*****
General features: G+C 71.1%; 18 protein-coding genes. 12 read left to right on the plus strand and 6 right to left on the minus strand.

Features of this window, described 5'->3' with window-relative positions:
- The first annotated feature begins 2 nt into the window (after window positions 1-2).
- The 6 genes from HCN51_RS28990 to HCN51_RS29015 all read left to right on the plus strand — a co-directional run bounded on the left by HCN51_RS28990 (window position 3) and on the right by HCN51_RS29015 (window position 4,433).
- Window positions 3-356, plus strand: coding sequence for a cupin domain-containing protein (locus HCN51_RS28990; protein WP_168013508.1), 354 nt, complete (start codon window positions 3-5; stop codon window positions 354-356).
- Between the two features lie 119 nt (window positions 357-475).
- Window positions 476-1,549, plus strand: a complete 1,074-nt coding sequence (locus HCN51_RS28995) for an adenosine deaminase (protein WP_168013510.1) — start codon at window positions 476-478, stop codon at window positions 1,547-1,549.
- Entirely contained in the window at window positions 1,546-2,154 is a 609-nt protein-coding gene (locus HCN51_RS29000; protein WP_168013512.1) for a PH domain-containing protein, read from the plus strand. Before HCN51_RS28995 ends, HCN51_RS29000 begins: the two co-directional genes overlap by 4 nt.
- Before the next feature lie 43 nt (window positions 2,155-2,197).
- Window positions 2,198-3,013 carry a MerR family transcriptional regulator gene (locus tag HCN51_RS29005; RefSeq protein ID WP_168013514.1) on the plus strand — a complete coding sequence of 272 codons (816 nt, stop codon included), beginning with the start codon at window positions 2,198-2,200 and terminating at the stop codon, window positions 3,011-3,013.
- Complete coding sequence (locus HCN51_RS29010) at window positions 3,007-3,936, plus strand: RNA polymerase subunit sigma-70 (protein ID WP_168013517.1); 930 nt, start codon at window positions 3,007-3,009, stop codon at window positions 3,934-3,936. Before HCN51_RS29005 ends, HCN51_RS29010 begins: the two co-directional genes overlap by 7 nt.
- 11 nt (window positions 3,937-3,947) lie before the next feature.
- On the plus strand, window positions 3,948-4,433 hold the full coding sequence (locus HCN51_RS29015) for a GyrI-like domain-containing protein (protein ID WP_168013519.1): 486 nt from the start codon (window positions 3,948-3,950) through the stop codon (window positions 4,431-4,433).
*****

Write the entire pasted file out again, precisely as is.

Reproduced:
General features: G+C 71.1%; 18 protein-coding genes. 12 read left to right on the plus strand and 6 right to left on the minus strand.

Features of this window, described 5'->3' with window-relative positions:
- The first annotated feature begins 2 nt into the window (after window positions 1-2).
- The 6 genes from HCN51_RS28990 to HCN51_RS29015 all read left to right on the plus strand — a co-directional run bounded on the left by HCN51_RS28990 (window position 3) and on the right by HCN51_RS29015 (window position 4,433).
- Window positions 3-356, plus strand: coding sequence for a cupin domain-containing protein (locus HCN51_RS28990; protein WP_168013508.1), 354 nt, complete (start codon window positions 3-5; stop codon window positions 354-356).
- Between the two features lie 119 nt (window positions 357-475).
- Window positions 476-1,549, plus strand: a complete 1,074-nt coding sequence (locus HCN51_RS28995) for an adenosine deaminase (protein WP_168013510.1) — start codon at window positions 476-478, stop codon at window positions 1,547-1,549.
- Entirely contained in the window at window positions 1,546-2,154 is a 609-nt protein-coding gene (locus HCN51_RS29000; protein WP_168013512.1) for a PH domain-containing protein, read from the plus strand. Before HCN51_RS28995 ends, HCN51_RS29000 begins: the two co-directional genes overlap by 4 nt.
- Before the next feature lie 43 nt (window positions 2,155-2,197).
- Window positions 2,198-3,013 carry a MerR family transcriptional regulator gene (locus tag HCN51_RS29005; RefSeq protein ID WP_168013514.1) on the plus strand — a complete coding sequence of 272 codons (816 nt, stop codon included), beginning with the start codon at window positions 2,198-2,200 and terminating at the stop codon, window positions 3,011-3,013.
- Complete coding sequence (locus HCN51_RS29010) at window positions 3,007-3,936, plus strand: RNA polymerase subunit sigma-70 (protein ID WP_168013517.1); 930 nt, start codon at window positions 3,007-3,009, stop codon at window positions 3,934-3,936. Before HCN51_RS29005 ends, HCN51_RS29010 begins: the two co-directional genes overlap by 7 nt.
- 11 nt (window positions 3,937-3,947) lie before the next feature.
- On the plus strand, window positions 3,948-4,433 hold the full coding sequence (locus HCN51_RS29015) for a GyrI-like domain-containing protein (protein ID WP_168013519.1): 486 nt from the start codon (window positions 3,948-3,950) through the stop codon (window positions 4,431-4,433).